Mesenchymal stem cells protect NOD mice from diabetes by inducing regulatory T cells.
ABSTRACT Displaying immunomodulatory capacities, mesenchymal stem cells (MSCs) are considered as beneficial agents for autoimmune diseases. The aim of this study was to examine the ability of MSCs to prevent autoimmune diabetes in the NOD mouse model.
Prevention of spontaneous insulitis or of diabetes was evaluated after a single i.v. injection of MSCs in 4-week-old female NOD mice, or following the co-injection of MSCs and diabetogenic T cells in irradiated male NOD recipients, respectively. The frequency of CD4(+)FOXP3(+) cells and Foxp3 mRNA levels in the spleen of male NOD recipients were also quantified. In vivo cell homing was assessed by monitoring 5,6-carboxyfluorescein diacetate succinimidyl ester (CFSE)-labelled T cells or MSCs. In vitro, cell proliferation and cytokine production were assessed by adding graded doses of irradiated MSCs to insulin B9-23 peptide-specific T cell lines in the presence of irradiated splenocytes pulsed with the peptide.
MSCs reduced the capacity of diabetogenic T cells to infiltrate pancreatic islets and to transfer diabetes. This protective effect was not associated with the modification of diabetogenic T cell homing, but correlated with a preferential migration of MSCs to pancreatic lymph nodes. While injection of diabetogenic T cells resulted in a decrease in levels of FOXP3(+) regulatory T cells, this decrease was inhibited by MSC co-transfer. Moreover, MSCs were able to suppress both allogeneic and insulin-specific proliferative responses in vitro. This suppressive effect was associated with the induction of IL10-secreting FOXP3(+) T cells.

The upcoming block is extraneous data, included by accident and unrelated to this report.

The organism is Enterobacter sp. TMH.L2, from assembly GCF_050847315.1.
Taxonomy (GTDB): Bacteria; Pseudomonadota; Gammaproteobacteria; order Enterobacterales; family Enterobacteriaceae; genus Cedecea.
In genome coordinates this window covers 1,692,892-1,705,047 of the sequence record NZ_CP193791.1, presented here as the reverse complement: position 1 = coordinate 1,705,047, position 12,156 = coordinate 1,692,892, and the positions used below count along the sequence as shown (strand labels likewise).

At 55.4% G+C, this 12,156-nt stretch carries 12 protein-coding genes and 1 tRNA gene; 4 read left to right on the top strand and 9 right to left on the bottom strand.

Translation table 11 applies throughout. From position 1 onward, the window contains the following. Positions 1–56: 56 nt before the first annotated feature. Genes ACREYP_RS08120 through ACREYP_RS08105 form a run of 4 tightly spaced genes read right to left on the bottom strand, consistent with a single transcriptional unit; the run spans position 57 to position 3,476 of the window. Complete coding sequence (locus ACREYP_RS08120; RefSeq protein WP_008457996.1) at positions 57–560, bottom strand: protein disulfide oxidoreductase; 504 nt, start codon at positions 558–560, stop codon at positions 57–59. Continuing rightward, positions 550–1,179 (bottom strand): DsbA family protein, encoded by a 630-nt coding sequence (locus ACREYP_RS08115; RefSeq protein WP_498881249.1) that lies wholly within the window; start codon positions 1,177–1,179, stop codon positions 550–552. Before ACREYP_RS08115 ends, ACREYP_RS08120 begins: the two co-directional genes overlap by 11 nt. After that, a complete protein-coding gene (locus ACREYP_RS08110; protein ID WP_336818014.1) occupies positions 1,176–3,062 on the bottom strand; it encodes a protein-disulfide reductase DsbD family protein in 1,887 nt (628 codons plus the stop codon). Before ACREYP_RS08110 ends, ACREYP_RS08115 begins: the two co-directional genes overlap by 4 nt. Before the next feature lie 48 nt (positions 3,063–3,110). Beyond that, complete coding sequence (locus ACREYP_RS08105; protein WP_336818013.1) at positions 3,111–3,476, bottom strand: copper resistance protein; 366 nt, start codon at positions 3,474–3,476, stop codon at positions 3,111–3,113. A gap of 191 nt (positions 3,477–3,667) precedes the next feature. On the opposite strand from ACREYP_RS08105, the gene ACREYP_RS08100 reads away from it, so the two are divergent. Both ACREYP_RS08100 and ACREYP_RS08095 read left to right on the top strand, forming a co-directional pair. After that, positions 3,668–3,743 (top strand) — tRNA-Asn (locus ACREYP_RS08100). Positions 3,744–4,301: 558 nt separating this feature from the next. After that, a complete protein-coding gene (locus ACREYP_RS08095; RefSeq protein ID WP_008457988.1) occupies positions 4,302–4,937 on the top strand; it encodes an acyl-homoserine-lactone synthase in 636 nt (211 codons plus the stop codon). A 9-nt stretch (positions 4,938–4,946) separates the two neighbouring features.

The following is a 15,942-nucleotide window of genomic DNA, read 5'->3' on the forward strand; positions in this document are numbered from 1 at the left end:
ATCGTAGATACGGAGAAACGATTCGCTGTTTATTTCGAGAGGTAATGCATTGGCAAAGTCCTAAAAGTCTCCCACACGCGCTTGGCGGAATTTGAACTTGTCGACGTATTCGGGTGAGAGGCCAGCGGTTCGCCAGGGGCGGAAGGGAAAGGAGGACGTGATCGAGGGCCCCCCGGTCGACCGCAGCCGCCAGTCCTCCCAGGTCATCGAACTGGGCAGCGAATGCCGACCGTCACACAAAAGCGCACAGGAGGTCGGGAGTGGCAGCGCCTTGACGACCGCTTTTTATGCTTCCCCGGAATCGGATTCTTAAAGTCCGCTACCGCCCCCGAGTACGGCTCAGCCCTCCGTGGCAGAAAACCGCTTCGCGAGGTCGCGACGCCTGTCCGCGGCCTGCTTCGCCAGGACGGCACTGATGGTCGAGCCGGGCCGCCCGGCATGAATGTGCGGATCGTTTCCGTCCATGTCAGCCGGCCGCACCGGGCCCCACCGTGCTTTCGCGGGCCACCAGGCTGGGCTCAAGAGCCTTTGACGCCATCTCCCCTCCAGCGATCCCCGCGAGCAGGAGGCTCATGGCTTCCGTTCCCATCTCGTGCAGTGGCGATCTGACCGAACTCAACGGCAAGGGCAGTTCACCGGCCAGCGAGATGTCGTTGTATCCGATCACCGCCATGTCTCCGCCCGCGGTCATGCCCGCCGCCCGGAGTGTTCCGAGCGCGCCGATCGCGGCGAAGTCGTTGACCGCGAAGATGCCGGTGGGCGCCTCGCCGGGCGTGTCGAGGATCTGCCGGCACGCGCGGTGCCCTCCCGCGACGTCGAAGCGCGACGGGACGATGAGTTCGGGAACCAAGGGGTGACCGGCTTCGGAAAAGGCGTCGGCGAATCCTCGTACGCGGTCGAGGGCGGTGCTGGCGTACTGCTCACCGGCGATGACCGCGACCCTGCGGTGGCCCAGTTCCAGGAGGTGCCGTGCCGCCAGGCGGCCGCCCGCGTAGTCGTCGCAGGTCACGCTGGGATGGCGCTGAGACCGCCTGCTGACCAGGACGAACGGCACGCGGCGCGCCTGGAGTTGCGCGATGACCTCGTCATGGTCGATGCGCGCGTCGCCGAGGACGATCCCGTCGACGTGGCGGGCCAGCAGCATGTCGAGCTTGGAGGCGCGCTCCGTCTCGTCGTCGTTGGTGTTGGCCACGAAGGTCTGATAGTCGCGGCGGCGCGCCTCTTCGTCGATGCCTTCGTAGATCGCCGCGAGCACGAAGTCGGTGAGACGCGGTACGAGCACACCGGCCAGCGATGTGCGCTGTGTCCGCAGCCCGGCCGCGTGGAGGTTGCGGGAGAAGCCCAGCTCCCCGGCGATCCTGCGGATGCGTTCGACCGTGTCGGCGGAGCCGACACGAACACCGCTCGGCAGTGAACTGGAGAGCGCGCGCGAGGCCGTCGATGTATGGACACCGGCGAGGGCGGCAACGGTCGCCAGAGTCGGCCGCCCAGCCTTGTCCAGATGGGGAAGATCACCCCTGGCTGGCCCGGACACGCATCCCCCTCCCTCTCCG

MSCs prevent autoimmune beta cell destruction and subsequent diabetes by inducing regulatory T cells. MSCs may thus offer a novel cell-based approach for the prevention of autoimmune diabetes and for islet cell transplantation.
Article: Mesenchymal stromal cells improve salivary function and reduce lymphocytic infiltrates in mice with Sjögren's-like disease.[show abstract] [hide abstract]